Franciscan Spirituality

What is Franciscan Spirituality?

Within the Catholic Church there is a rich variety of spiritualities. We speak, for instance, of “Benedictine spirituality”, “Dominican spirituality”, or “Franciscan spirituality” – to name a few.

These spiritualities have their origin in great spiritual leaders after whom they are generally named; for example, Benedictine spirituality is from St. Benedict and so on. A particular spirituality is a specific system, or schema of beliefs, virtues, ideals and principles which form a particular way to approach God and therefore all life in general.

Just because these spiritualities are different does not mean they are contradictory. They all arise from the same Christian heritage and they all aim at the same goal – to love as Jesus loved. The difference is a matter of emphasis. These differences in emphasis give each spirituality its unique character traits. In other words, each spirituality has its “preferred” virtues, ideals and principles without negating all the others. These preferred emphases are what make up each particular spiritual system. Franciscan spirituality, then, is that spirituality which comes from St. Francis and evolved within the Franciscan order. It has its own unique emphasis which characterizes it as “Franciscan”.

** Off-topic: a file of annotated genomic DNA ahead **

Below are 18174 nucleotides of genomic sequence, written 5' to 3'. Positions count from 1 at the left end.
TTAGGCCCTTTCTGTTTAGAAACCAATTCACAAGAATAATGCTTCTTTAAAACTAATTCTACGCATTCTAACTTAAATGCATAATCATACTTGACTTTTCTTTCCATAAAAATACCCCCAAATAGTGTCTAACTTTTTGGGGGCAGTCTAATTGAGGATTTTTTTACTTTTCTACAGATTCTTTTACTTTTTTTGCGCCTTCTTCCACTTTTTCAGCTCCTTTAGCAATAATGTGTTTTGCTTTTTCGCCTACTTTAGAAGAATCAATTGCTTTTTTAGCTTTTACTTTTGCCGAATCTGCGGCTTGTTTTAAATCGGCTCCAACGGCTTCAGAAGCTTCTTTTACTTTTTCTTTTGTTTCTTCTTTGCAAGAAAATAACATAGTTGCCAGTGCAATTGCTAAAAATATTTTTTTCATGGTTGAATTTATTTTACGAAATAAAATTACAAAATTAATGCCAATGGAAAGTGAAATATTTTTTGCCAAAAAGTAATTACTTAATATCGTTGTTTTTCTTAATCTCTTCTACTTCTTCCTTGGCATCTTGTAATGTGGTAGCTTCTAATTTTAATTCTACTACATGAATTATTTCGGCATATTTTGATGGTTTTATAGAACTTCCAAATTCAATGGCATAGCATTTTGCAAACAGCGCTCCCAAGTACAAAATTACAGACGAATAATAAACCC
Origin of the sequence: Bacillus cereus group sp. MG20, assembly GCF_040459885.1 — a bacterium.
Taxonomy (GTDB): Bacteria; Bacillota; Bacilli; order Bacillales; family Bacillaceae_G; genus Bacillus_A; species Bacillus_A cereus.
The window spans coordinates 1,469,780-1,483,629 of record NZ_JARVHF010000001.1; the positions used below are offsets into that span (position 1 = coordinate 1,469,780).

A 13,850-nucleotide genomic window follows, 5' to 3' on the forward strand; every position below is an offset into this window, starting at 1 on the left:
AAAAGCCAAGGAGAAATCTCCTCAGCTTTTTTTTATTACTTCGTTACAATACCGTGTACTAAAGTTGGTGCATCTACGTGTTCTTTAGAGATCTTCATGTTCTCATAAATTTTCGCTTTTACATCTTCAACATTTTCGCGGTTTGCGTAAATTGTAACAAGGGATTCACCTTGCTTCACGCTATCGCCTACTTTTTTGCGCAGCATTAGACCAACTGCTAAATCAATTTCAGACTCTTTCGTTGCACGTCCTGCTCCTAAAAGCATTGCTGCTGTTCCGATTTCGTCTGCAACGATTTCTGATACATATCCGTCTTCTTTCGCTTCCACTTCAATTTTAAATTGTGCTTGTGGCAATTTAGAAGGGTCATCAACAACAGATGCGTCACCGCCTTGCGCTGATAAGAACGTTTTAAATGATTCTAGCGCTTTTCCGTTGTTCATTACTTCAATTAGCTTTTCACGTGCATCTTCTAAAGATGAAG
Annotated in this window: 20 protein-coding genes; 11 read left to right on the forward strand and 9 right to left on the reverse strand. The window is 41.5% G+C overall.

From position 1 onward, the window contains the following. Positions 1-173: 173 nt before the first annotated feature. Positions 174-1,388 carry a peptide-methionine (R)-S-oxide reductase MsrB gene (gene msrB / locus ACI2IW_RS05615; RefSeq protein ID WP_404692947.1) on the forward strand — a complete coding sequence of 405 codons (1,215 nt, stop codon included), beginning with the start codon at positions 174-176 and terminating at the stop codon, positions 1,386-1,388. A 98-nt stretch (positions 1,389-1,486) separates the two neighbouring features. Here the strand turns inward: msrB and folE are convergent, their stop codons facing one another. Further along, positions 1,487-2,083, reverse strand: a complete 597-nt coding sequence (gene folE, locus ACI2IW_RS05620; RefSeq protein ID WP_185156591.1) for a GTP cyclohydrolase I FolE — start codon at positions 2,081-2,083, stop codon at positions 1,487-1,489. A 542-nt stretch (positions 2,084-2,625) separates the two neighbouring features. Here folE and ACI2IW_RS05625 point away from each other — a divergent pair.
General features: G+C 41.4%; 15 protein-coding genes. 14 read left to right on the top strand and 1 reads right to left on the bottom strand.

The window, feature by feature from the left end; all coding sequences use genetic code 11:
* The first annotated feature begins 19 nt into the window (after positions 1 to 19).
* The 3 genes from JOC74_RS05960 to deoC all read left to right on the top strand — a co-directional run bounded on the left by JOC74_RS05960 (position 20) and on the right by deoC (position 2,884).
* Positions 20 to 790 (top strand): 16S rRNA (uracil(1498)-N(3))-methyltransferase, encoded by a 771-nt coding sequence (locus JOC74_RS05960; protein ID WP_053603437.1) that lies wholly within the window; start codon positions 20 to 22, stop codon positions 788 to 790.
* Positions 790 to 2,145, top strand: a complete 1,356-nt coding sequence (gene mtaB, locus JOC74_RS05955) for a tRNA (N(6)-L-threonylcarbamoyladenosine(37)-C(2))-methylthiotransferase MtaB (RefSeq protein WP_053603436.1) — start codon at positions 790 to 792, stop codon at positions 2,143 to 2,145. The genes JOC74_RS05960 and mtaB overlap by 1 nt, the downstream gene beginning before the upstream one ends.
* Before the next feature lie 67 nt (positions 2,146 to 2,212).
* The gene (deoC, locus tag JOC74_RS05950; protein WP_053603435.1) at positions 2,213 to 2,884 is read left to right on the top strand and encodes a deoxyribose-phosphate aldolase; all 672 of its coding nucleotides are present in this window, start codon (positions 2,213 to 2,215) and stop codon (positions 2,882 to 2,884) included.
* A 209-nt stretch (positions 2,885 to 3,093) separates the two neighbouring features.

A general schema for Franciscan spirituality would look like this:

1. Franciscan spirituality is rooted in the general Judeo-Christian, Roman Catholic and Biblical traditions. It is rooted in the general Trinitarian theology of the Church.

2. It is Christo-centric focusing primarily on the Incarnate Jesus.

3. The humility and poverty of the Incarnation of Jesus is the pattern and model for Franciscan life (Imitation of Christ), theology (Primacy of Christ) and its approach to all creation.

4. This downward direction, movement, tendency is called Minority.

5. Minority is expressed in Poverty and Humility. Poverty is the external expression of Minority while Humility is the internal expression of it.

6. Along with Minority, Fraternity is essential to Franciscan life. Minority safeguards and effects Fraternity.

7. The third pillar of Franciscan life is Penance. Penance is on-going, continuous conversion.

8. The fruit of all this is the perfection of love with an particular Franciscan emphasis on peace and joy.

(From: The Franciscans of Canada  http://www.ofmqc.ca/eng/spirituality/spirituality01.htm )

 

 

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